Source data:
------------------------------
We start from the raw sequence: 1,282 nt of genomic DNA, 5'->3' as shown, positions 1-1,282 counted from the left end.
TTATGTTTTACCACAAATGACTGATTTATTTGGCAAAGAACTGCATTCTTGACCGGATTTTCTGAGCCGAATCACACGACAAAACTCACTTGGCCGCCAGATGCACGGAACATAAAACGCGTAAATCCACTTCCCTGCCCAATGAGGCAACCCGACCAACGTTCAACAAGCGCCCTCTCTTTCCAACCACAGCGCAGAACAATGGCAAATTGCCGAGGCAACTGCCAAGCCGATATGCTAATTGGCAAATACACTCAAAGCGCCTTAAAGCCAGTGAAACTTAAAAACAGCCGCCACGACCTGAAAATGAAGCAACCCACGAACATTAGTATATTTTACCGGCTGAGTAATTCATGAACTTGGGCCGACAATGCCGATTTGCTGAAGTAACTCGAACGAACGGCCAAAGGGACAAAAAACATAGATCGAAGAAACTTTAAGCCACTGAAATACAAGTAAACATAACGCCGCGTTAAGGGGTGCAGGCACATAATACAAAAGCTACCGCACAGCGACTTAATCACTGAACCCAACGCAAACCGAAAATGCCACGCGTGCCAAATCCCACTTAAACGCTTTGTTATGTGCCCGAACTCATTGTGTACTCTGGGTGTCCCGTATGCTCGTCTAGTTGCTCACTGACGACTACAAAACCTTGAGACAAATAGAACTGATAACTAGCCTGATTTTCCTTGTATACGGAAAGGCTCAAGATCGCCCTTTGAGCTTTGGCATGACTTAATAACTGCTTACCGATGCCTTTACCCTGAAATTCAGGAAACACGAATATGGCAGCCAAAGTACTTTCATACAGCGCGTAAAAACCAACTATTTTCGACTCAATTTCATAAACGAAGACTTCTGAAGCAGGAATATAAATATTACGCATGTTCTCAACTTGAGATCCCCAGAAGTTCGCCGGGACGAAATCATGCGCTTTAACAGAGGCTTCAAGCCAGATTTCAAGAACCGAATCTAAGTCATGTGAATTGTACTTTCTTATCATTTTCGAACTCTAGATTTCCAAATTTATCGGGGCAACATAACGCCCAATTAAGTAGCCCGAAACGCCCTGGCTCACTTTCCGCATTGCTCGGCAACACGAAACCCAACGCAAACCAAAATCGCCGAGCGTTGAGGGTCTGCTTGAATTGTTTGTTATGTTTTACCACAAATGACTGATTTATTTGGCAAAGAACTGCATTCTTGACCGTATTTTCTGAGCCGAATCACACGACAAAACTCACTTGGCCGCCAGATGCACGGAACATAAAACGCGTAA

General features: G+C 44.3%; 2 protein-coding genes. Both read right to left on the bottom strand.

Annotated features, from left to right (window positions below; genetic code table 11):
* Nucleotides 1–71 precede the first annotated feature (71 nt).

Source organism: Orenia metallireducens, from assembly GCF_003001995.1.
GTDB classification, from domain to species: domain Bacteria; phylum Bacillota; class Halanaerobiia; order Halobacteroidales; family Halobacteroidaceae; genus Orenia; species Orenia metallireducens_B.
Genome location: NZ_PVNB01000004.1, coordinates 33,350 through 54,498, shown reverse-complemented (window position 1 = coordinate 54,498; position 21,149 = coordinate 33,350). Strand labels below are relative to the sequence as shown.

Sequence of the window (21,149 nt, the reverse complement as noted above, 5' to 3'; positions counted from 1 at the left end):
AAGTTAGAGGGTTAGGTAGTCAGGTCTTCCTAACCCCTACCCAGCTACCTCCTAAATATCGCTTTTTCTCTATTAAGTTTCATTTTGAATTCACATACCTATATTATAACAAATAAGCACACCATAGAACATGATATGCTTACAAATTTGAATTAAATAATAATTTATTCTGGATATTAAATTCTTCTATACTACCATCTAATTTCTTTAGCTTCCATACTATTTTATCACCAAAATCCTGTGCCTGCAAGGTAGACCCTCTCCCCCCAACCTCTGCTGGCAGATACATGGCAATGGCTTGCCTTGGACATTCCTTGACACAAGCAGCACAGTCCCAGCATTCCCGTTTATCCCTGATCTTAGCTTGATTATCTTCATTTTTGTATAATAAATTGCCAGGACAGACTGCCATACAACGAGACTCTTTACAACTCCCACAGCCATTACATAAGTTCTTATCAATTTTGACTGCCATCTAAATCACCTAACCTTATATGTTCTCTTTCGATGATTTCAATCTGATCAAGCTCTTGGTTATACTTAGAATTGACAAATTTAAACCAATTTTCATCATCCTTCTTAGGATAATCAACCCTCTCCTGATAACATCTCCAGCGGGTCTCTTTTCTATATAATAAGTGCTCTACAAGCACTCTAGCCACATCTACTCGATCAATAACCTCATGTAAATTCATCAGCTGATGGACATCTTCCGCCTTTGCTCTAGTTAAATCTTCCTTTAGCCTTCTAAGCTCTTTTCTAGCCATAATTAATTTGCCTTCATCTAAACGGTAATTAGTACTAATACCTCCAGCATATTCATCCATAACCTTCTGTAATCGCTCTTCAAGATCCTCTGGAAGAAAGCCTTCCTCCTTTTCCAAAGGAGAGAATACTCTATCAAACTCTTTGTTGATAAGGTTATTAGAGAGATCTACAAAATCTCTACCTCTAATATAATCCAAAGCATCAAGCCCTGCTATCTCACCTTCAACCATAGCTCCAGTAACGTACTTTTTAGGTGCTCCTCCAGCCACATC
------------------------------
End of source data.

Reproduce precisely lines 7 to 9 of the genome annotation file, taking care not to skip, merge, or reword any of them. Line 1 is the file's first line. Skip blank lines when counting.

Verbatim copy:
GTDB classification, from domain to species: domain Bacteria; phylum Bacillota; class Halanaerobiia; order Halobacteroidales; family Halobacteroidaceae; genus Orenia; species Orenia metallireducens_B.
Genome location: NZ_PVNB01000004.1, coordinates 33,350 through 54,498, shown reverse-complemented (window position 1 = coordinate 54,498; position 21,149 = coordinate 33,350). Strand labels below are relative to the sequence as shown.

Sequence of the window (21,149 nt, the reverse complement as noted above, 5' to 3'; positions counted from 1 at the left end):